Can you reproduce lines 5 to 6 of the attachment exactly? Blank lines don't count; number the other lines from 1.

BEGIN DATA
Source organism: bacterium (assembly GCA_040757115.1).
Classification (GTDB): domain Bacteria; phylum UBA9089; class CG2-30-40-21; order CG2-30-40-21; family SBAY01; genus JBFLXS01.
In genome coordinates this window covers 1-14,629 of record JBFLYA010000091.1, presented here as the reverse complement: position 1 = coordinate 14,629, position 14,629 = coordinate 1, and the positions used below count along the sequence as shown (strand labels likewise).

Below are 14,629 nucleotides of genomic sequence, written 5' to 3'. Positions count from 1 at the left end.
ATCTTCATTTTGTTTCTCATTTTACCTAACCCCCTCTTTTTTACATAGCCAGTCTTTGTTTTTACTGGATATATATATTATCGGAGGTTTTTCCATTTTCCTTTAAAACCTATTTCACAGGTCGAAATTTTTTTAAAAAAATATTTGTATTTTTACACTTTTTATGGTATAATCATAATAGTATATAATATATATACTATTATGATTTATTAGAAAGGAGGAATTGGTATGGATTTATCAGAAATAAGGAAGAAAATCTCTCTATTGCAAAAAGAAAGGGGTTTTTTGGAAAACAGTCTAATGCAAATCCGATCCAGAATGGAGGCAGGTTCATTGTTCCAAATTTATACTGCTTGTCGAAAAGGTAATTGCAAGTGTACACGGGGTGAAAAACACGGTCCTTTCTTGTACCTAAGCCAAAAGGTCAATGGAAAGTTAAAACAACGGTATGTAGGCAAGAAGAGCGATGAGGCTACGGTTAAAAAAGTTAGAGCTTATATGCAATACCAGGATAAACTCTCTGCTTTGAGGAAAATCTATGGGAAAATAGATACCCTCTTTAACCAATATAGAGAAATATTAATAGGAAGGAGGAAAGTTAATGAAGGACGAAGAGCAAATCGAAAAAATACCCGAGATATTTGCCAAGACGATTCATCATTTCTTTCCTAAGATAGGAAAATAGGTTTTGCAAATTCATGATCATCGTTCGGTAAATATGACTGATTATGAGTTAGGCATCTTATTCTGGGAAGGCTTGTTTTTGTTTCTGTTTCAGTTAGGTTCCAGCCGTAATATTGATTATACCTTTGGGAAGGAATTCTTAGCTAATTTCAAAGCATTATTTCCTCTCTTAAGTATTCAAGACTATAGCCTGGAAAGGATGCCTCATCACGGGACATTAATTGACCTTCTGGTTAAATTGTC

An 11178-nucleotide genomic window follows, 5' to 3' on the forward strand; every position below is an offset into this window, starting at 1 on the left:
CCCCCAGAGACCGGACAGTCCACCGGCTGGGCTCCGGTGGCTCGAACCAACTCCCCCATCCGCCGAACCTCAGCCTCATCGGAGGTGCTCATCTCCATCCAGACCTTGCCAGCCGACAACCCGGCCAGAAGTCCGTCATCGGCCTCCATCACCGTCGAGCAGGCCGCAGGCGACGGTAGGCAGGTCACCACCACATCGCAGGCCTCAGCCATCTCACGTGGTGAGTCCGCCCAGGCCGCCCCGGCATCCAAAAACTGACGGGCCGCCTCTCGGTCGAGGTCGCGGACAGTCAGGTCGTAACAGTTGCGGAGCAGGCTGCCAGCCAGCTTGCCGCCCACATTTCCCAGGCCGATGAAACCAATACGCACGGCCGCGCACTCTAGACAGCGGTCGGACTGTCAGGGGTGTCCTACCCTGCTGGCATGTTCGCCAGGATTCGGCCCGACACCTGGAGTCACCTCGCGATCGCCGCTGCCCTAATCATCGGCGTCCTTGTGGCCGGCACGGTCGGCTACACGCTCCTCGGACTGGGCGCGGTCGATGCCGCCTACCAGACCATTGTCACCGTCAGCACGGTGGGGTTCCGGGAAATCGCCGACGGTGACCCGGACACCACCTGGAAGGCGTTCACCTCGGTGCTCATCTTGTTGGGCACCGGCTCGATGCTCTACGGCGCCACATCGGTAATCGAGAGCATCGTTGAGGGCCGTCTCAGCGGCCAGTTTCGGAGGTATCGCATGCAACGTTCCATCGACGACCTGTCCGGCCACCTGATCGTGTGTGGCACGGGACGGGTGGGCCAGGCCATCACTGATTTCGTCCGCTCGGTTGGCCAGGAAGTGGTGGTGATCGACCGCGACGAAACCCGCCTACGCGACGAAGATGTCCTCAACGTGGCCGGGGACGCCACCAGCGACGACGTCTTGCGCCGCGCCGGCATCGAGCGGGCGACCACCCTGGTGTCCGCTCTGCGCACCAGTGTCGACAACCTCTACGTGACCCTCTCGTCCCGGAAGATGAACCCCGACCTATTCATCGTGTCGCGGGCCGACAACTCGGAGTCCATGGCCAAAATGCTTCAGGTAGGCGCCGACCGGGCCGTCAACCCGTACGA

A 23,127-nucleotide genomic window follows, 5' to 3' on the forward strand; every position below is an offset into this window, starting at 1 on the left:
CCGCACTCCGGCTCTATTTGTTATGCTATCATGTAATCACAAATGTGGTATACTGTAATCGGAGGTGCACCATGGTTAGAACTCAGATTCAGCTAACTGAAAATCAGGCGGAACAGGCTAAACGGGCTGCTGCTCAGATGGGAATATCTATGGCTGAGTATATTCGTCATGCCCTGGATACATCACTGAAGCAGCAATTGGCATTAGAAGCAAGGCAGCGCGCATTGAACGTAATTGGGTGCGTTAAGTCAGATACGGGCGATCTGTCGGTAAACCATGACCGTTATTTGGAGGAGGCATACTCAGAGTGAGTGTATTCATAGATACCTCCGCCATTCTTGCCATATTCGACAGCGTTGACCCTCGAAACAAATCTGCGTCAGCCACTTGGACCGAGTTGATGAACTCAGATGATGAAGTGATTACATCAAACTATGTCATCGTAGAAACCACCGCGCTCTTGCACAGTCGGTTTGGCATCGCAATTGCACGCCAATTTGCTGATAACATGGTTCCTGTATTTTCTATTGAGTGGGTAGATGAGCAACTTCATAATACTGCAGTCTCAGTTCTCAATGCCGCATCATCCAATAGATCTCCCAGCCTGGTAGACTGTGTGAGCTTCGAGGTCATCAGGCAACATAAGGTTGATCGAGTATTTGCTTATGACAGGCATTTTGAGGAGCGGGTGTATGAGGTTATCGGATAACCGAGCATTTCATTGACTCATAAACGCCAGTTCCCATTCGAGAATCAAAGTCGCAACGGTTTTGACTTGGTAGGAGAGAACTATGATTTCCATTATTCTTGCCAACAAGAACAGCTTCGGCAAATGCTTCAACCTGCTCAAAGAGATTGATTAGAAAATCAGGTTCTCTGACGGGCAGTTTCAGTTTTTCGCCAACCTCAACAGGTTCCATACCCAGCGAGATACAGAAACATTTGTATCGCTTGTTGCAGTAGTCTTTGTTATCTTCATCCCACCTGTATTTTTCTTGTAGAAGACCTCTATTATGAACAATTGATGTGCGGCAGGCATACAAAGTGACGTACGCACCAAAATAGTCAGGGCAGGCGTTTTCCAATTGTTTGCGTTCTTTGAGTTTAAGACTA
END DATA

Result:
ATCTTCATTTTGTTTCTCATTTTACCTAACCCCCTCTTTTTTACATAGCCAGTCTTTGTTTTTACTGGATATATATATTATCGGAGGTTTTTCCATTTTCCTTTAAAACCTATTTCACAGGTCGAAATTTTTTTAAAAAAATATTTGTATTTTTACACTTTTTATGGTATAATCATAATAGTATATAATATATATACTATTATGATTTATTAGAAAGGAGGAATTGGTATGGATTTATCAGAAATAAGGAAGAAAATCTCTCTATTGCAAAAAGAAAGGGGTTTTTTGGAAAACAGTCTAATGCAAATCCGATCCAGAATGGAGGCAGGTTCATTGTTCCAAATTTATACTGCTTGTCGAAAAGGTAATTGCAAGTGTACACGGGGTGAAAAACACGGTCCTTTCTTGTACCTAAGCCAAAAGGTCAATGGAAAGTTAAAACAACGGTATGTAGGCAAGAAGAGCGATGAGGCTACGGTTAAAAAAGTTAGAGCTTATATGCAATACCAGGATAAACTCTCTGCTTTGAGGAAAATCTATGGGAAAATAGATACCCTCTTTAACCAATATAGAGAAATATTAATAGGAAGGAGGAAAGTTAATGAAGGACGAAGAGCAAATCGAAAAAATACCCGAGATATTTGCCAAGACGATTCATCATTTCTTTCCTAAGATAGGAAAATAGGTTTTGCAAATTCATGATCATCGTTCGGTAAATATGACTGATTATGAGTTAGGCATCTTATTCTGGGAAGGCTTGTTTTTGTTTCTGTTTCAGTTAGGTTCCAGCCGTAATATTGATTATACCTTTGGGAAGGAATTCTTAGCTAATTTCAAAGCATTATTTCCTCTCTTAAGTATTCAAGACTATAGCCTGGAAAGGATGCCTCATCACGGGACATTAATTGACCTTCTGGTTAAATTGTC

An 11178-nucleotide genomic window follows, 5' to 3' on the forward strand; every position below is an offset into this window, starting at 1 on the left: